James Moore on C-32

Submitted by martha on June 24, 2010 – 10:26am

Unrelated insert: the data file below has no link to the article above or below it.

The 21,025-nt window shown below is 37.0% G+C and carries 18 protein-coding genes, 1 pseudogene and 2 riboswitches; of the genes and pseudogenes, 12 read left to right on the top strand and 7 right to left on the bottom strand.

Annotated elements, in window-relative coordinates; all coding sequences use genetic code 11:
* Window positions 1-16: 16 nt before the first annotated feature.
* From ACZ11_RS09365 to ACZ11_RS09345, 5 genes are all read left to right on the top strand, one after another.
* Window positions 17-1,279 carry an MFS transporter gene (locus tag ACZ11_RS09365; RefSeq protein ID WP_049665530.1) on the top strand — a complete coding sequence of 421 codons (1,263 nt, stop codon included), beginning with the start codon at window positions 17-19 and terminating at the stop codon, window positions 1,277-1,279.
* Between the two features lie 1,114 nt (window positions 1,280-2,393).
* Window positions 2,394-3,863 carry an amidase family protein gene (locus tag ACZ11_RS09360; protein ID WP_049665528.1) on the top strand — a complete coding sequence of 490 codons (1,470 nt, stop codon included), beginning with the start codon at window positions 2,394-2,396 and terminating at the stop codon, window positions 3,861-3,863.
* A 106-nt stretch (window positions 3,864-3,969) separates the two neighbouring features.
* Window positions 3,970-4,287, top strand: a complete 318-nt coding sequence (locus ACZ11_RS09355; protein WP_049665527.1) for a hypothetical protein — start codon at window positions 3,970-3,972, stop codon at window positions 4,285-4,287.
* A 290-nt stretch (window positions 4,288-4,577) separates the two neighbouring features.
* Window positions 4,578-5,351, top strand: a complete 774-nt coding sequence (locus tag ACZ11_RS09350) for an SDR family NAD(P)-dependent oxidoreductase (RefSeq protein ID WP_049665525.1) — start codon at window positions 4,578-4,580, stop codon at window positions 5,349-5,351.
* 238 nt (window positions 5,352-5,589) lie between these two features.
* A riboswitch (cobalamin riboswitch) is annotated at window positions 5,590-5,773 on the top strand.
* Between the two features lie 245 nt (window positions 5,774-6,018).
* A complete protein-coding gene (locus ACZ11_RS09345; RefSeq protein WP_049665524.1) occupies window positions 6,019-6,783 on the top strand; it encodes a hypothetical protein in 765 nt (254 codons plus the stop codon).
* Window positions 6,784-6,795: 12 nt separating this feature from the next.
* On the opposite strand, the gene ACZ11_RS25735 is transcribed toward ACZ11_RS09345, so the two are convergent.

I am deeply disappointed by the responses and discussion around Bill C-32. It is a reminder of just how little is understood about copyright across both the cultural and political sectors. Heritage Minister James Moore’s recent comments are among the most disheartening: in a four minute clip of comments made to the Chamber of Commerce Minister Moore said in essence that copyright reform is about “those investing in creating jobs” and “invest in their creative goods”. Not once does he use the word art or refer to artists or creators. This it seems to me does a disservice to the multitudes of artists and creators (and by extension the broader arts and culture sector) who do not often share the views of the industry (the investors in creating jobs). Cory Doctorow put it this way in a recent post: “the “creativity” that the new Canadian copyright law rewards: writing an ebook reader, designing a tablet, building a phone. Those “creators” get more say in the destiny of Canadian artists’ copyrights than the artists themselves.” Minsiter Moore ends his comments by noting that Canada is a trading nation. I would add that we are also a creative nation one that is on life support given the continual underfunding of the arts. The discussion around copyright reform does little to inform or educate anyone about why we have copyright and why it matters to creators to ensure some form of remuneration especially at a time when arts organizations are reeling from waves of operational cuts. It also does little to further our understanding of a central feature of copyright: a vital and informed public domain – one that inspires all artists to create new work. The internet affords tremendous opportunities for more control of creation by artists at the same time as expanding our cultural commons – the anti-circumvention language will I suspect slow this process further notwithstanding any changes to fair dealing. It is unclear to me how that language and this Bill is constitute a balance. Mr. Moore I am not an extremist I work with artists and arts organizations I teach copyright to art students. I am concerned that Bill C-32 does little to address the radical imbalances I see everyday in the arts community.

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